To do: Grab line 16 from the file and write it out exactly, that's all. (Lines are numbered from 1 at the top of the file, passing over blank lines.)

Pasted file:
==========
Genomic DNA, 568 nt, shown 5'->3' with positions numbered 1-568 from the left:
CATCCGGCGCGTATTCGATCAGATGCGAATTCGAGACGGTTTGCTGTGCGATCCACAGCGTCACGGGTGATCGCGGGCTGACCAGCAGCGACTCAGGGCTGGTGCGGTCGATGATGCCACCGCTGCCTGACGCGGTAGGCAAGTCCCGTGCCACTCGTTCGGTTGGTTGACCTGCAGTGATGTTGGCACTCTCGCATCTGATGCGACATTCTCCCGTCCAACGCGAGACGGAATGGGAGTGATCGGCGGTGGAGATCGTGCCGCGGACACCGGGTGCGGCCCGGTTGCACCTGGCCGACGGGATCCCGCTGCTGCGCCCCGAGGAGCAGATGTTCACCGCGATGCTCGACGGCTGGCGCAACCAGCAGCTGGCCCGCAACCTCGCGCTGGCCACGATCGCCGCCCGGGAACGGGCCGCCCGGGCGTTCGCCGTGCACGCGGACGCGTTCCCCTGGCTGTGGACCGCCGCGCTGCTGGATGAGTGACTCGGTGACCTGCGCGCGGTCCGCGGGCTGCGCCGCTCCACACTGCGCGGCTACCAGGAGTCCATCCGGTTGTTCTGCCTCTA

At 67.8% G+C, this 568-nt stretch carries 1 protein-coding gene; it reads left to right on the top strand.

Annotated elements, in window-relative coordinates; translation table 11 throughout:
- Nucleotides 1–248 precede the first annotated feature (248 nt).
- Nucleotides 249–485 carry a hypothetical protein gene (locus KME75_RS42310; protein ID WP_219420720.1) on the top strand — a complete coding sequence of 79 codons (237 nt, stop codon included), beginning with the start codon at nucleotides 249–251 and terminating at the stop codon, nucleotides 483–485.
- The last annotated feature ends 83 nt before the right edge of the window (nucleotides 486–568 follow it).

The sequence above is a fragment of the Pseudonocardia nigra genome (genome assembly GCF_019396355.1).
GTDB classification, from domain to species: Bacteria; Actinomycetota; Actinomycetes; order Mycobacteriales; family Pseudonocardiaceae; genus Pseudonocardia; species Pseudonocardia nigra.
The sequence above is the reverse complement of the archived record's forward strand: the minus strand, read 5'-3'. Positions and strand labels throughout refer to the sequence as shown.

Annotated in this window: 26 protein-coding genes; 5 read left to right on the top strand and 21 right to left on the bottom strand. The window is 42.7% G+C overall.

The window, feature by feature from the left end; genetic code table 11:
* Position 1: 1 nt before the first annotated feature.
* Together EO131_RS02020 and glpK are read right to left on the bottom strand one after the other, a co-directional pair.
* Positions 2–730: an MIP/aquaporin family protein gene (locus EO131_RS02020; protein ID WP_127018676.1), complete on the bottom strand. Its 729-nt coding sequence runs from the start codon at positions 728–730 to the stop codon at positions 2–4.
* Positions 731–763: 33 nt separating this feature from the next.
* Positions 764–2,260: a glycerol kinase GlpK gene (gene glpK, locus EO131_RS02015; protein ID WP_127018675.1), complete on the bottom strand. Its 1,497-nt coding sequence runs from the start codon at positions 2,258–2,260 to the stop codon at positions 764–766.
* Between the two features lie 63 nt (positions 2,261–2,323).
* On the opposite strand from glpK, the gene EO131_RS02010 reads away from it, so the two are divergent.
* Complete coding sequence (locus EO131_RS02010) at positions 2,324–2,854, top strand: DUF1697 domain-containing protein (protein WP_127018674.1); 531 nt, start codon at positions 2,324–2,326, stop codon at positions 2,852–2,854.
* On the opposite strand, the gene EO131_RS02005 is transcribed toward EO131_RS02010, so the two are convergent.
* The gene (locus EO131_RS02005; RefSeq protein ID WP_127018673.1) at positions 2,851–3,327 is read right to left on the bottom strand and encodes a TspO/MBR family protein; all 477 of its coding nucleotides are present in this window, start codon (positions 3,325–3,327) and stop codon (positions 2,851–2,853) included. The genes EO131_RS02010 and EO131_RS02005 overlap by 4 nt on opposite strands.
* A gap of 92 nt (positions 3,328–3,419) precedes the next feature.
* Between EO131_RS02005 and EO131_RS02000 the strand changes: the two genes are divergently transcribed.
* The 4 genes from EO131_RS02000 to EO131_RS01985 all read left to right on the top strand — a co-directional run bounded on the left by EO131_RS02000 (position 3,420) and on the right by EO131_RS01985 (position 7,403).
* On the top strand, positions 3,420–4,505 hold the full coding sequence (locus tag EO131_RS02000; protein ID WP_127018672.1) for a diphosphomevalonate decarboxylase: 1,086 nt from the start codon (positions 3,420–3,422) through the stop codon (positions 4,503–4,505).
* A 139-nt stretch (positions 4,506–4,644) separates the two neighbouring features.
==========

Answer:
* Positions 731–763: 33 nt separating this feature from the next.